Here's an example from 1983, a treatment of "Sing, Sing, Sing" by The Broads.

(SOUNDBITE OF SONG, "SING, SING, SING")

THE BROADS: (Singing) We're gonna make a show, so don't be slow, now go, go, go. We're gonna make a show, so don't be slow, now go, go, go. We're gonna make a show, so don't be slow, now go, go, go. We're gonna make a show, so don't be slow, now go, go, go.

MILES: A more regularly cited predecessor of electro-swing is the 1994 hit by the rapper and producer Lucas. His "Lucas with the Lid Off" has staying power that would prove to be his one moment in the spotlight.

(SOUNDBITE OF SONG, "WITH THE LID OFF")

LUCAS: (Singing) Whatever bubbles, bubbles up. Come follow me around, come follow me now. Whatever bubbles, bubbles up. Come follow me around, come follow me now. Whatever bubbles, bubbles up. Come follow me around, come follow me now. Whatever bubbles, bubbles up. Come follow me around, come follow me now. Zow, zow, zow. Watch me go-oh. Strike the right chord, and I rap, rap my skull cap.

MILES: More than a decade after "Lucas with the Lid Off," a strange thing began to happen. What had been an infrequent novelty notion of mixing electronic and '30s beats with scat and big-band-ish horn solos, became more and more regular with European dance producers and musicians, at least as part of their repertoire, such as the 2006 number "Chambermaid Swing."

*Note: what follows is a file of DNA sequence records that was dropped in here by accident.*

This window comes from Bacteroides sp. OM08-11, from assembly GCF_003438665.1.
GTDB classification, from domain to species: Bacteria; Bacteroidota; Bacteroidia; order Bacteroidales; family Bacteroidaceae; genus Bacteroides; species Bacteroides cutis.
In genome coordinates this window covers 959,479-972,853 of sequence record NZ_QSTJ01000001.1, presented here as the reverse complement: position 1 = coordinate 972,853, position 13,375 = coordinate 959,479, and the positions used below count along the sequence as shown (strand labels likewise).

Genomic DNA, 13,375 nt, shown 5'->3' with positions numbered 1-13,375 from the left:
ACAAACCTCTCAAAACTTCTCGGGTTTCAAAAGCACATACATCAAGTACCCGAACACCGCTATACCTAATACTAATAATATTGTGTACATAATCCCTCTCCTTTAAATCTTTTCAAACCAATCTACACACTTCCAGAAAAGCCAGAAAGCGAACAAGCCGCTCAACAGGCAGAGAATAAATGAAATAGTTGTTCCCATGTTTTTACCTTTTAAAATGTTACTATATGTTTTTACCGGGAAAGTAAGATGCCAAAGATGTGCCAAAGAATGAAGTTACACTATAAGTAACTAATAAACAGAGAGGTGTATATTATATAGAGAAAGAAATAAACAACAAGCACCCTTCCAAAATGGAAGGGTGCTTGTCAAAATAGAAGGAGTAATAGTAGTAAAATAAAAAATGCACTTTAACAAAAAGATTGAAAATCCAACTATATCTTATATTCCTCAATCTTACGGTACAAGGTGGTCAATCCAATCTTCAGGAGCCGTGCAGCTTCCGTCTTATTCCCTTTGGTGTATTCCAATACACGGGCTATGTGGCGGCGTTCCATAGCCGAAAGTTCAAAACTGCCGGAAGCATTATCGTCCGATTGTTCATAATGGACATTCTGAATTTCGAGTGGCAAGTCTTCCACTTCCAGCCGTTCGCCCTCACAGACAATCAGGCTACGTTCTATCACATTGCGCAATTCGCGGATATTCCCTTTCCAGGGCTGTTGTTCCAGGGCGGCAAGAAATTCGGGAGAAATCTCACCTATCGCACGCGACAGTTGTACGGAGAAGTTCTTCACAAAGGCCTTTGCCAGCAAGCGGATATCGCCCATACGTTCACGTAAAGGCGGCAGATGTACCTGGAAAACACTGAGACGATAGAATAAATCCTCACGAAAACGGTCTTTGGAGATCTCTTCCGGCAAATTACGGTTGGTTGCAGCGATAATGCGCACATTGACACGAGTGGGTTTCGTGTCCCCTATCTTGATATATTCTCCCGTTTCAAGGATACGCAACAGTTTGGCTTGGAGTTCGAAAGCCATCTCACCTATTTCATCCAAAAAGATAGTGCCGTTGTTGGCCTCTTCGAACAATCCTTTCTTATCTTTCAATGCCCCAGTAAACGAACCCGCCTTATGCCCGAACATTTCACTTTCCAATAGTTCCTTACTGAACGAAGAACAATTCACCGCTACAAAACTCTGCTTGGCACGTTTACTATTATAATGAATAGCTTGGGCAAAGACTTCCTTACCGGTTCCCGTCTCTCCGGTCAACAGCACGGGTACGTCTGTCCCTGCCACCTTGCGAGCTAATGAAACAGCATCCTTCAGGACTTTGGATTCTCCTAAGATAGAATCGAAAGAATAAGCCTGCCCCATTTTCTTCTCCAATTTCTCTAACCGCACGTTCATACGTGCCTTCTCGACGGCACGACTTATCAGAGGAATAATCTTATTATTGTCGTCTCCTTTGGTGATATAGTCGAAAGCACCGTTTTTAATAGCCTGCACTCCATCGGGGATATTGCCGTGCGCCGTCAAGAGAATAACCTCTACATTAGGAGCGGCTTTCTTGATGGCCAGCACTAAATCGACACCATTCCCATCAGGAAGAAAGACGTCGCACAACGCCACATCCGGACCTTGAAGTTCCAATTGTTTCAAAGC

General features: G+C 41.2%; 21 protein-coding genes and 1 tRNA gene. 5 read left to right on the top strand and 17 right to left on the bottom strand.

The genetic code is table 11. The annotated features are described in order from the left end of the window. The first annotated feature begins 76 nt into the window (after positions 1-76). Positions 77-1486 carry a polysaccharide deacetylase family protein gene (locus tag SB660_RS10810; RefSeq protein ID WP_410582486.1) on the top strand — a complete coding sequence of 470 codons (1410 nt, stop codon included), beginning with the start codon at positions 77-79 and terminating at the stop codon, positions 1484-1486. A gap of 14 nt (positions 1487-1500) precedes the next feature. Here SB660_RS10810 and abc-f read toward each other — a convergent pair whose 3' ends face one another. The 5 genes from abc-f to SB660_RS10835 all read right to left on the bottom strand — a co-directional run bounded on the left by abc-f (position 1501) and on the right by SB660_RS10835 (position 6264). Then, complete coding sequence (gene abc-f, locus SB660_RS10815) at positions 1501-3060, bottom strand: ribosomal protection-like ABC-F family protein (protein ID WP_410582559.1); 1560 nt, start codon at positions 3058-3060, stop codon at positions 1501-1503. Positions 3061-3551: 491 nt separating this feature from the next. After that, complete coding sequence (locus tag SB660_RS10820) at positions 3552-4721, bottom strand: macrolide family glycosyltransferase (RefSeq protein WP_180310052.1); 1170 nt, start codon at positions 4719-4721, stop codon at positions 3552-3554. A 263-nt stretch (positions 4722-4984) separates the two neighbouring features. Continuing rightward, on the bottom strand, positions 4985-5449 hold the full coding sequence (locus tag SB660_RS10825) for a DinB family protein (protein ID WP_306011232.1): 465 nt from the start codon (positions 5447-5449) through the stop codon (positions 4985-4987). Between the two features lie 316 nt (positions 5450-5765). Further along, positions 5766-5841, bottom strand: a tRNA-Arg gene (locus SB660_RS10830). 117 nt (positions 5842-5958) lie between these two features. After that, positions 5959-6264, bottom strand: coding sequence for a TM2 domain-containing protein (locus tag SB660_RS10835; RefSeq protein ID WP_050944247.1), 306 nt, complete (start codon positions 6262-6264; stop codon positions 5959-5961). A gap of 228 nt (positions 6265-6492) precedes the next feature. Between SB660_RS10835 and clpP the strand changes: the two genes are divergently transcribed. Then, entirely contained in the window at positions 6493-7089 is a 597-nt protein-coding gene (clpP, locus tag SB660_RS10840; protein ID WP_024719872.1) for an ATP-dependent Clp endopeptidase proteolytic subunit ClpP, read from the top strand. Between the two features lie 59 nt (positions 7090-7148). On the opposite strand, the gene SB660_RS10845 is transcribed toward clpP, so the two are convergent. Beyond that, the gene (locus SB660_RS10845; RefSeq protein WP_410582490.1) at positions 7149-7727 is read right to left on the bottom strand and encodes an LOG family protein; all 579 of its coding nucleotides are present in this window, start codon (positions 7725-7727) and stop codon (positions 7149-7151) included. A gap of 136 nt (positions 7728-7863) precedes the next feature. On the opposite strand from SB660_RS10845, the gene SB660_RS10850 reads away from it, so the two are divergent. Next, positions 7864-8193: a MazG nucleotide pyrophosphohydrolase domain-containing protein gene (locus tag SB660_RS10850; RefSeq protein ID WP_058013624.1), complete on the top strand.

(SOUNDBITE OF SONG, "CHAMBERMAID SWING")

MILES: Most emerging styles of music benefit from a defining collection of songs that shows where it's coming from. For electro-swing, that anthology came in 2009 with "White Mink, Black Cotton," subtitled "Electro Swing Versus Speakeasy Jazz." The first disc of "White Mink, Black Cotton" features a smartly chosen program of the finest modern electro-swingers.

The second disc is a canny selection of tracks from Woody Herman, Pee Wee King and, of course, Django Reinhart. The two discs together make a strong case for electro-swing, hearing, understanding and updating the hep-cat attitudes and sound of 80 years ago. Here's a modern electro-swing piece, "Gypsy Doodle," by Analogik.